While at FA, Stacy Stitham was a U.S. Presidential Scholar, the president of Student Council and the National Honor Society, and a three-time First Place winner at the Maine State Science Fair. She also won the Princeton Book Award, served as a co-captain of the Scott Hi-Q Team, and participated in the drama program for four years (named MVP her senior year).
Stacy graduated magna cum laude with an A.B. in History and Literature from Harvard College, where she also received the John Harvard Scholarship for Academic Achievement of the Highest Distinction and the Harvard College Scholarship for Academic Excellence. She then headed straight to Harvard Law School, where she earned her J.D. (cum laude) and served as a senior editor for the Harvard Environmental Law Review and a staff member for the Harvard Human Rights Journal.
Stacy spent one year as a judicial law clerk to a federal district judge in Bangor before becoming a litigation partner at Brann & Isaacson (Lewiston) in 2006. She focuses on intellectual property and tax litigation on behalf of leading internet retailers and e–commerce firms. She has published a number of legal articles and also acts as co–counsel pro bono for Natural Resources Council of Maine in federal and state administrative proceedings and litigation to protect Maine’s environment and natural resources.
How did your time at FA contribute to your success later in life?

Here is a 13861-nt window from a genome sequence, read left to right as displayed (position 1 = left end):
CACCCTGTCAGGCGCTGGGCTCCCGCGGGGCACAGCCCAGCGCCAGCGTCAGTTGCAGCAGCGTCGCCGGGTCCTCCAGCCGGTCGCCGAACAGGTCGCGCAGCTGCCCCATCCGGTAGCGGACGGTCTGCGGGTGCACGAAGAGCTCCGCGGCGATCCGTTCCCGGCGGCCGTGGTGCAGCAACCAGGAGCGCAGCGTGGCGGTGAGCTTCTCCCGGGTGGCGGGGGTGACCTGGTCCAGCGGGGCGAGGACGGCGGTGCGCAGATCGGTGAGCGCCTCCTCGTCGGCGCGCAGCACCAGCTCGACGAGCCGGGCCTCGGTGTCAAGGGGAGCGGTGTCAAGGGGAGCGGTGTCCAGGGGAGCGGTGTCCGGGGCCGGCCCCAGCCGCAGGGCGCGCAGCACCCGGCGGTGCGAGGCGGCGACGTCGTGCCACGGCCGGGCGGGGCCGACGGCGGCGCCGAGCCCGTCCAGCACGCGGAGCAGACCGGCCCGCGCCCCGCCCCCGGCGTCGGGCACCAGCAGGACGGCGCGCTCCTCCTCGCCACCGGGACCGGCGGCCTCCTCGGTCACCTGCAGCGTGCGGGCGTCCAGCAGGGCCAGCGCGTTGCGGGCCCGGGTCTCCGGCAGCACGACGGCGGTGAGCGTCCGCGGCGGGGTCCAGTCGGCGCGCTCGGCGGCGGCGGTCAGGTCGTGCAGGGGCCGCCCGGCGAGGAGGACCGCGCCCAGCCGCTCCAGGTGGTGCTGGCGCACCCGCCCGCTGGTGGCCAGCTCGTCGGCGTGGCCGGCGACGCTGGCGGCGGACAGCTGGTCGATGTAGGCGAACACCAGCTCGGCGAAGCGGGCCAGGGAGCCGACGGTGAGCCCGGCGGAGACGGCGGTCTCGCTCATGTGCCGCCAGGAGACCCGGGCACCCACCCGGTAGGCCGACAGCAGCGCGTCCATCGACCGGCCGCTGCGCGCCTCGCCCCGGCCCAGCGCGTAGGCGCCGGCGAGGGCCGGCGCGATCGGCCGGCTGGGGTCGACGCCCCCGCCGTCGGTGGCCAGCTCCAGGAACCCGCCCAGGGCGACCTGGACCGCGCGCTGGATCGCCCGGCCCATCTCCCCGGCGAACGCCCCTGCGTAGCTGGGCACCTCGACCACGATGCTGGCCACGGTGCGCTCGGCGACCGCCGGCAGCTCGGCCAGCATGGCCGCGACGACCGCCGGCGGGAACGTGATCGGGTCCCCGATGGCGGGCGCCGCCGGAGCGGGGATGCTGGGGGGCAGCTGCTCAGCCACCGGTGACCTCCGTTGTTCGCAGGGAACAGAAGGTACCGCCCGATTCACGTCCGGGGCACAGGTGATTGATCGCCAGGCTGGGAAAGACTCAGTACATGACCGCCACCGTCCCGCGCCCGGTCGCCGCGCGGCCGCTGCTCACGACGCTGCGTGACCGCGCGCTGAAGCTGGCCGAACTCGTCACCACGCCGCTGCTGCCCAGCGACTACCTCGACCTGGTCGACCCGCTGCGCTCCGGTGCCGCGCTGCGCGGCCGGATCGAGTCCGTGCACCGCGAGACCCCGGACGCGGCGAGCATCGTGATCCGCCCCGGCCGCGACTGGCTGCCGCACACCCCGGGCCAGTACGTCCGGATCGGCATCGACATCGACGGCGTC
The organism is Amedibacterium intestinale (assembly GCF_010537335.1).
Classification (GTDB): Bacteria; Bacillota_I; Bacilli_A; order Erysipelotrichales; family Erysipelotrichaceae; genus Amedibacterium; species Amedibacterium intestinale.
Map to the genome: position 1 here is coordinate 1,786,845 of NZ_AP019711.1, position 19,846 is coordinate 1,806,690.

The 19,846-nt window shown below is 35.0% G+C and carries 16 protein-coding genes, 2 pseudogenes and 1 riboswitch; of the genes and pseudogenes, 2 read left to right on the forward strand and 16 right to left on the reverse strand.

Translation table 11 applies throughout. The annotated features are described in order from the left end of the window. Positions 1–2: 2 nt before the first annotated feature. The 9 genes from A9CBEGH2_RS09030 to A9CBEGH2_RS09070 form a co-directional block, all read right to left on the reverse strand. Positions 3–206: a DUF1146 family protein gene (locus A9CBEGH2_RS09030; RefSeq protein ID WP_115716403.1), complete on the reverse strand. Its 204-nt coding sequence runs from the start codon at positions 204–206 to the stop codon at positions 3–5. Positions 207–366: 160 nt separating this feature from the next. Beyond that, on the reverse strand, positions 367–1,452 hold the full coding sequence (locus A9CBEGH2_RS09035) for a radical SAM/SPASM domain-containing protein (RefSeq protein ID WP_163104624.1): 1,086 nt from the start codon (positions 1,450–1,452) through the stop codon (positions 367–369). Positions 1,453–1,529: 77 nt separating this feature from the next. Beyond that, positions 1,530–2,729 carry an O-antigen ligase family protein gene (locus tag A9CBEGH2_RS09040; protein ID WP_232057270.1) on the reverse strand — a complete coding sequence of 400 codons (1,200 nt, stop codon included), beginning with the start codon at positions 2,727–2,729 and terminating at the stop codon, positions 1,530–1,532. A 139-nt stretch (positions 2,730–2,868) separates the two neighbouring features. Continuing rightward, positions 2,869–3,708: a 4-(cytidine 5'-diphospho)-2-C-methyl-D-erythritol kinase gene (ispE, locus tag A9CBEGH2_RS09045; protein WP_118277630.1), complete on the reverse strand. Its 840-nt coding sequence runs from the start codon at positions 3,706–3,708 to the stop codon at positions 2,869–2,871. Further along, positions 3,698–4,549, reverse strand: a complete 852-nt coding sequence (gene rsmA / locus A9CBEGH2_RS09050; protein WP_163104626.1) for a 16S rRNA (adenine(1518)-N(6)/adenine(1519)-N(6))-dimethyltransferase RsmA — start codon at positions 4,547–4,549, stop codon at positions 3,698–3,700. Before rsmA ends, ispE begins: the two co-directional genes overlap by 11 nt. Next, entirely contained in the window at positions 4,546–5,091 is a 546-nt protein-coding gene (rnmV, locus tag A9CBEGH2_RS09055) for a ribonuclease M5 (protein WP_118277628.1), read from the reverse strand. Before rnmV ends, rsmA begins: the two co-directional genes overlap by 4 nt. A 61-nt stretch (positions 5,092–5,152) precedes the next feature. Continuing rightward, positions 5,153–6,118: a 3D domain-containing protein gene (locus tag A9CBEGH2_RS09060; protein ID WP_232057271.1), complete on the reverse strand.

“What I most appreciated about Foxcroft Academy during my time there was the strong, supportive community spirit that I encountered. As a “semi-private” institution, in the late 1990s, Foxcroft straddled the needs of the local community as well as those of students from outside the district limits–hailing from Harmony, Maine to Berlin, Germany and beyond. The result was an environment that was more open to change and to new ways of doing things, and one which took significant pride in fostering the athletic, artistic, and academic achievements of its students. At the time, Foxcroft may not have had every advanced placement course for the taking, just as it may not have had the bandwidth to include on its roster every club and after school activity one could dream up. But its breadth of offerings was (and remains) unparalleled in central/northern Maine, and, even above and beyond those offerings, the faculty and administration were always willing to listen, and to provide independent study support or club assistance, to those students with an eagerness to expand their opportunities and horizons–Dawn MacPherson-Allen’s AIDS Team springs to mind. So, Gary Larson may not have been entirely sure what I was up to with that open Calculus II book in the back of his AP Calculus course, and Rusty Willette and I never quite synced our schedules during my independent study of European History–but I am indebted to both of them, and to the many other faculty members and administrators who supported me during my years of attendance. Likewise, I’ll never forget the genuine enthusiasm and shared pride that the student body took in each academic accomplishment. That, far more than any particular award or recognition, is what I remember about Foxcroft.”